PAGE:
The term Point Of Sale (POS) refers to a retail system used by merchants and retailers at the point of sale. The point of sale is where a sale happens – it’s the place where a customer makes a purchase from a retailer, usually with a payment method such as cash or credit card. POS software is used to track sales transactions and manage inventory.
A POS system typically consists of three components: the hardware, the software, and the back-end database. The hardware includes a computer (or tablet), cash drawer, receipt printer, barcode scanner, and card reader. The software is what runs on the computer and manages transactions. The back-end database stores information and records and can be run on a separate database server. Most POS systems use multiple computers to manage all the hardware components.
POS systems are designed for collecting customers’ credit card information, tracking inventory and sales transactions, processing payments, and printing receipts for transactions.
A computer (or tablet) with a touch screen interface where the customer makes selections.
Cash drawer that allows cash to be stored securely when not in immediate use. Some cash drawers are designed to integrate with receipt printers and barcode scanners so they can remain closed until it is needed for a transaction, at which time it would open. Other cash drawers have a separate slot where the customer inserts their credit card to pay.
The receipt printer prints a receipt for the customer after a purchase is complete.
Barcode scanner scans barcodes on products and prints the product information on the receipt.
A credit card reader reads the magnetic strip on a customer’s credit card and sends the information to the computer for processing.
The software is what runs on the computer and manages transactions. It typically includes the following features:
- Customer lookup by name or number
- Inventory lookup by product name or SKU
- Transaction tracking including sales, refunds, discounts, and taxes
- Printing of receipts, reports, and labels
- Credit card processing
- Payment processing standards integration with credit card acquirers including EMV, PCI DSS compliance, and SSL encryption
The back-end database stores information and records. It is usually accessed through transaction reports generated by the POS system. Some systems perform inventory management on the back end while some rely on the user to do this manually. The back-end database can be run on a separate database server. This allows for more robust reporting and data management features. It also provides redundancy in the event of a system failure.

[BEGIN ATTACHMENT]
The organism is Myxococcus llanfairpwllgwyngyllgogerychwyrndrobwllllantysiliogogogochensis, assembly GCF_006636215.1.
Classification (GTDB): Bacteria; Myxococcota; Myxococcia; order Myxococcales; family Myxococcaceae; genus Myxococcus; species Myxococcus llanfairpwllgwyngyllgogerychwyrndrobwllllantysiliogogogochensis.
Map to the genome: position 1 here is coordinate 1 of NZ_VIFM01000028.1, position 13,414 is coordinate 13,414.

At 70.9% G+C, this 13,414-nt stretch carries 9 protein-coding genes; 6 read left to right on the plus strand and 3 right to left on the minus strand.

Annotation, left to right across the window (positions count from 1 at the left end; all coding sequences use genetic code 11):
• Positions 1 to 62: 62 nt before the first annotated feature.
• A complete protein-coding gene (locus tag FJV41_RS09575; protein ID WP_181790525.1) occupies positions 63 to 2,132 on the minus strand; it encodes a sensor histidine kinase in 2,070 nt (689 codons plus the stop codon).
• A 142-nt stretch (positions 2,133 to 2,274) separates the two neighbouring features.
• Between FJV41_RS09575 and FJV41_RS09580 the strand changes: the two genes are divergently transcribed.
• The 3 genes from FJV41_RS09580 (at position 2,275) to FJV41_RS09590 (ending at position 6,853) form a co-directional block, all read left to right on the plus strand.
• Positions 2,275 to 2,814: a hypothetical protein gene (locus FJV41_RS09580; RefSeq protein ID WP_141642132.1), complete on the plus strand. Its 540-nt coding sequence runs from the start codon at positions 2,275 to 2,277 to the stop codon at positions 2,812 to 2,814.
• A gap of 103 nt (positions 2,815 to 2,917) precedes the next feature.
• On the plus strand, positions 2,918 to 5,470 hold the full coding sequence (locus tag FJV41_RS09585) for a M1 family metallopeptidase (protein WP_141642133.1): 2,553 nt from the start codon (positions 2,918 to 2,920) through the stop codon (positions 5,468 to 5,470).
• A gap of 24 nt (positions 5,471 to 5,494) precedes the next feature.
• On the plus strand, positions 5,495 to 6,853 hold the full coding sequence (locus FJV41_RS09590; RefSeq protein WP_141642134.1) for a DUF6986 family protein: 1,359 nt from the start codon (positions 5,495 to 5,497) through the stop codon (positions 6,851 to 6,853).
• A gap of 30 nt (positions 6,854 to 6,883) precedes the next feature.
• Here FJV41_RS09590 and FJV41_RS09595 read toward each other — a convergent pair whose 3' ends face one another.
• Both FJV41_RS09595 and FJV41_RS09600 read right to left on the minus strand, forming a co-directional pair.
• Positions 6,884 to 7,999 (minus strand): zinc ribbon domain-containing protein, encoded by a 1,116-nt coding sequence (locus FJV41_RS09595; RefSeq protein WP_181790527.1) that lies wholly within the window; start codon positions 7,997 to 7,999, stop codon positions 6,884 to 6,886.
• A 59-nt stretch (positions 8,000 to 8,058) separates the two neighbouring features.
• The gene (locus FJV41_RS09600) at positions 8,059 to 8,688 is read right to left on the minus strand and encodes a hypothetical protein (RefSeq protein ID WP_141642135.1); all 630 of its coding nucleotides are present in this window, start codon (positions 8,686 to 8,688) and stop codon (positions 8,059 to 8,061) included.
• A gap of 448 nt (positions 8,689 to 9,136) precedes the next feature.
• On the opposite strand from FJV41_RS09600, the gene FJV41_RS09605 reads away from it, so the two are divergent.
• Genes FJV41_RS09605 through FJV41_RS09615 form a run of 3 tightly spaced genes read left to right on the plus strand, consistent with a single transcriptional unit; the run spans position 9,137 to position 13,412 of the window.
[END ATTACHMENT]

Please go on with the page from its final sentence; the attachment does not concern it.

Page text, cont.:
POS systems are used by merchants and retailers at the point of sale to track sales transactions, manage inventory, and process payments. A point of sale system typically consists of several hardware components and a software application to manage the different functions.
The term “point of sale” refers to where a sale happens – it’s the place where a customer makes a purchase from a retailer, usually with a payment method such as cash or credit card. The point of sale is where the sales transaction takes place, whether it’s in person or through an online store. The point of sale is usually where a customer makes a purchase from a retailer, using cash or some kind of payment card.
POS software is designed to run on computers located at the point of sale, typically attached to a cash drawer, receipt printer, barcode scanner, and credit card reader. The software is used to manage sales transactions, track inventory, and process payments.
The merchant application is the software that runs on the point-of-sale computer(s). It typically includes features for customer lookup by name or number, inventory lookup by product name or SKU, transaction tracking including sales, refunds, discounts, and taxes, the printing of receipts, reports, and labels, credit card processing, and payment processing standards integration with credit card acquirers.
The merchant application is typically customized for each business and it is specific needs. For example, a retailer might require the ability to track inventory levels and place orders for new stock, while a restaurant might need the ability to process table reservations and track tips.